Five suspects involved in heroin bust appear in court, all plead not guilty

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MILWAUKEE (WITI) -- Five people connected to a major heroin bust appeared in court today -- among the accused is Charles Ortiz Junior, who authorities say is the drug-ring leader's son.

Local, state, and federal officials announced a total of 48 arrests in Wednesday's press conference. Authorities say the massive heroin operation was based on the city's east side. Officials think they've got the leader -- and his son was among the five suspects who appeared Thursday afternoon.

Charles Ortiz Junior had company on Thursday when he appeared for a preliminary hearing. He faces six felony charges of selling heroin and cocaine. Authorities say his father, Charles Ortiz Senior, leads the 'East Side Mafiosa,' which was allegedly distributing heroin all over southeastern Wisconsin.

While one of the co-defendants reschedules his hearing, the other four, including Ortiz, plead not guilty. Investigators say they've tied the organization to nearly a dozen heroin overdose deaths.

The Milwaukee County Medical Examiner's Office says it's confirmed more than 70 heroin deaths so far this year. That's more than twice as many heroin deaths in 2010. The Medical Examiner's Office notes, there are approximately 30 more suspects heroin deaths yet to be confirmed.

"Because it is so highly addictive, it's really easy for folks to get hooked on it and try it just once or twice and you're really hooked forever. It just gives you a high you never forget and unfortunately, you're forever chasing that high then," said Milwaukee County Medical Forensic Director, Sara Schreiber.

Schreiber says the growth in heroin use -- and deaths is connected to increased purity and drug manufacturers making it harder to abuse prescription drugs. She says anyone can become a heroin addict.

"We're seeing very affluent people to those that are not so much. It doesn't seem to have a real character that can be the stereotypical heroin user. It really seems to cross a lot of boundaries," said Schreiber.

The Medical Examiner's Office says it's confirmed another heroin death today, Thursday, November 13th, so the total for the year is now 72.

Schrieber says the range in victims' ages this year alone goes from 19 to 71.

The court documents for the suspects in this bust remain under seal, but we do know Charles Ortiz Senior is scheduled to appear in court on Monday, November 17th.

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4 comments

  • Melissa

    Throw this POS thug in prison and charge him with multiple murders, because THAT is what it is! I don’t feel ANY sympathy for anyone that does drugs like this or dies from THEIR stupid choices. EVERYONE has problems-but only a handful choose this route. But I also believe these dealers and pushers must pay harshly for the deaths they create. So sick of hearing about this. Wisconsin is becoming an embarrassment nationwide.

    • 2ECOND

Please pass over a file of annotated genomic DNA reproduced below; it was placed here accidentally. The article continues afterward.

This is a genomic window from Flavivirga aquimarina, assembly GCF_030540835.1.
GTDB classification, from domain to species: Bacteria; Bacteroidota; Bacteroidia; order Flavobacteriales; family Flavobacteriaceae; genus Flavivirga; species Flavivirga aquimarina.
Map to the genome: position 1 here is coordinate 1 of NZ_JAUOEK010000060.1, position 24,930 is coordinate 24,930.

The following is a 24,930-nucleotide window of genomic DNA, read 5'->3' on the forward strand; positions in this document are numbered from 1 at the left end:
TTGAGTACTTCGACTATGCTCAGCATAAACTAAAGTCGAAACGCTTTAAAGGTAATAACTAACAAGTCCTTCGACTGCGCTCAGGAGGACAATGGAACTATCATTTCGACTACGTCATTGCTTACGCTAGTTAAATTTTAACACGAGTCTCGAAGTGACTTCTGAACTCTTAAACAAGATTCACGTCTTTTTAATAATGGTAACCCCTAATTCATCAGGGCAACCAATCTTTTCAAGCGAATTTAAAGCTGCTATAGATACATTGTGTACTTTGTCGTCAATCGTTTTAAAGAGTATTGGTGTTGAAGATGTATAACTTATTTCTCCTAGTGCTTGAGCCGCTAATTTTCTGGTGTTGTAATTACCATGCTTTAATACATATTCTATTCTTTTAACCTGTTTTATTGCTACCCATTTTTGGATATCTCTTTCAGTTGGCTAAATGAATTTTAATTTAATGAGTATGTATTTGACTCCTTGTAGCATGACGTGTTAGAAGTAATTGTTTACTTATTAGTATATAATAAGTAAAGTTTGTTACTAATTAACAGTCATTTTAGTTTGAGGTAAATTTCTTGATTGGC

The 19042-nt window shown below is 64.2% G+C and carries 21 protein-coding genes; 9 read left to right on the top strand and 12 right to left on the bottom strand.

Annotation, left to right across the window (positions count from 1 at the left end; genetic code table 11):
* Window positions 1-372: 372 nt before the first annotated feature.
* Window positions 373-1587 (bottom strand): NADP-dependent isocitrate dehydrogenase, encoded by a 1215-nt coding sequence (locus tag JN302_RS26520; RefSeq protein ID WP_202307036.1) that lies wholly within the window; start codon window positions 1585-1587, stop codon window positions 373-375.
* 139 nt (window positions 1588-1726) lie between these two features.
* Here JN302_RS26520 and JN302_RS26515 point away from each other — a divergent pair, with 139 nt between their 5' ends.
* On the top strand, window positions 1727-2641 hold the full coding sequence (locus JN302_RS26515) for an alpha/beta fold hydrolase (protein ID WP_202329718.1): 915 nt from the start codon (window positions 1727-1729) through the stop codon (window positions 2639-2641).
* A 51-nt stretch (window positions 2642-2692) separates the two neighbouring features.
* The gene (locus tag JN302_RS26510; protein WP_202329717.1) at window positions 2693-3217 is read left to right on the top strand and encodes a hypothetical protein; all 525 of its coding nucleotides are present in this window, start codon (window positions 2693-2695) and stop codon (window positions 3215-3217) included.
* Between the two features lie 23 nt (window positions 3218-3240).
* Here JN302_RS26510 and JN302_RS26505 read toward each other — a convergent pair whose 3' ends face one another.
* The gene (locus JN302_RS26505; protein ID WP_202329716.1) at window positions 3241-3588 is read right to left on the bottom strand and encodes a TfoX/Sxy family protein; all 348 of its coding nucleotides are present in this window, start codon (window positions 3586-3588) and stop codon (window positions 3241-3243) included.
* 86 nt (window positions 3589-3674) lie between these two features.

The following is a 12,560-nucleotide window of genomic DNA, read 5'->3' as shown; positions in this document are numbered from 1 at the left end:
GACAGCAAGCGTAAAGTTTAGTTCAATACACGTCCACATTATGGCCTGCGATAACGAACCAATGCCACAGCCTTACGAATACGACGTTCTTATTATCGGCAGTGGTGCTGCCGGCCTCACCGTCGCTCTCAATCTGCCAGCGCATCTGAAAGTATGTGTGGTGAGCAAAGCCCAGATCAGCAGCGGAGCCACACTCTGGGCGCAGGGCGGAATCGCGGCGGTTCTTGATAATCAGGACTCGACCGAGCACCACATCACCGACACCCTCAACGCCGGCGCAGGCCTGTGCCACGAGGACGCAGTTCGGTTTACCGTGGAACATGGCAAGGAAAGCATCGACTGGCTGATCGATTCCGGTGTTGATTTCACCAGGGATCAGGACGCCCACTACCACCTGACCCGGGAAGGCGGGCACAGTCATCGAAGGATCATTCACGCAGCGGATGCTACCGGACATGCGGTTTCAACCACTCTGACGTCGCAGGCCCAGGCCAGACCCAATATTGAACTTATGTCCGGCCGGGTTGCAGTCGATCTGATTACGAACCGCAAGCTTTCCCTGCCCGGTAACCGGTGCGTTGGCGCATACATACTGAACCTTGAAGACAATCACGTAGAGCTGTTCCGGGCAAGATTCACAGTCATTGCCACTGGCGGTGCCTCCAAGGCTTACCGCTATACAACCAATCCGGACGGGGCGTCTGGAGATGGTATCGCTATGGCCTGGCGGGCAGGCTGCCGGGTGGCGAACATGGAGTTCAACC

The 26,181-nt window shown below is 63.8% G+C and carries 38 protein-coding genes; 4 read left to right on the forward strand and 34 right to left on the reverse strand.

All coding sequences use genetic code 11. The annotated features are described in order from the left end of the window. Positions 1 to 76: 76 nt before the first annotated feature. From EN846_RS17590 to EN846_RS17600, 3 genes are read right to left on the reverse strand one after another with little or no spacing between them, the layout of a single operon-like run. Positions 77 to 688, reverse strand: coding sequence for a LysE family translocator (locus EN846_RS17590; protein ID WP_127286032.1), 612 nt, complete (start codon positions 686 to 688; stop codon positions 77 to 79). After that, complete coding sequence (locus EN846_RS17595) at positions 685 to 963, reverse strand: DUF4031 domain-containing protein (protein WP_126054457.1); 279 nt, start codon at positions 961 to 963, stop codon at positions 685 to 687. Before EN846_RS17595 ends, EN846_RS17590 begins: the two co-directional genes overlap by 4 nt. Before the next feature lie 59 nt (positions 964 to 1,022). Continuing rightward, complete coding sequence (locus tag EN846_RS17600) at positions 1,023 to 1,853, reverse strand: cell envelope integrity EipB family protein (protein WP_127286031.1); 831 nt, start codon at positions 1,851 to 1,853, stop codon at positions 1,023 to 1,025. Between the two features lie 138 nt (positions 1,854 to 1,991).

embarrassment to the nation?? I bet if you looked into this we aren’t the leader in heroin deaths. The rest of your statement, right on! unfortunately I bet the liberal judges will slap them all on the hands.

    • LAURA

      I’m always amazed by the things that people say about topics that they are obviously completely uneducated about. “Their stupid choices”. Nice choice of words. If you only took the time to educate yourself and stop being ignorant, you would see that almost all heroin addicts start using as teens, then you would also learn that the teenage brain is not fully developed, hence the lack of decision making skills and increase in impulsive decisions. They use once or twice and are hooked, and by the time they are adults and old enough to make good decisions, they are so physically and mentally addicted they cannot stop without intense intervention. They need help, not jail time. Addiction is a disease. Some of the most educated doctors, psychiatrists, psychologists, social workers, counselors, etc. in the entire world have classified addiction as a disease and an uncontrollable illness in the DSM 5. Now, I agree that drug dealers who are responsible for selling drugs that have caused deaths should be put in jail, but the addicts are an entirely different story. They are sick. Non-restorative justice has been proven to do no good for addicts, but if your alright with throwing them in jail for over $33,000 a year and then having them get out just to repeat the offense, I guess your the smart one here then. This could easily happen to one of your family members, or God forbid, your children…but because it hasn’t and you haven’t experienced addiction, which is obvious by your lack of empathy and understanding and by your naive comments, you don’t care, yet you still made the decision to comment on something you know nothing about. You are allowed to have an opinion, I’m not saying you’re not, but I never make a decision about how I feel about something until I educate myself on that topic, and I’ve gotten very very far in life by doing so. Read the story on fox 6 “Prison or Treatment? Prosecutors Trying a Different Approach in Placing Heroin Involved Suspects”, do some research on Drug Treatment Courts, read some peer reviewed articles on addiction and childhood brain development and how it affects addiction, and medication assisted treatment, then feel free to post something that isn’t so rash.

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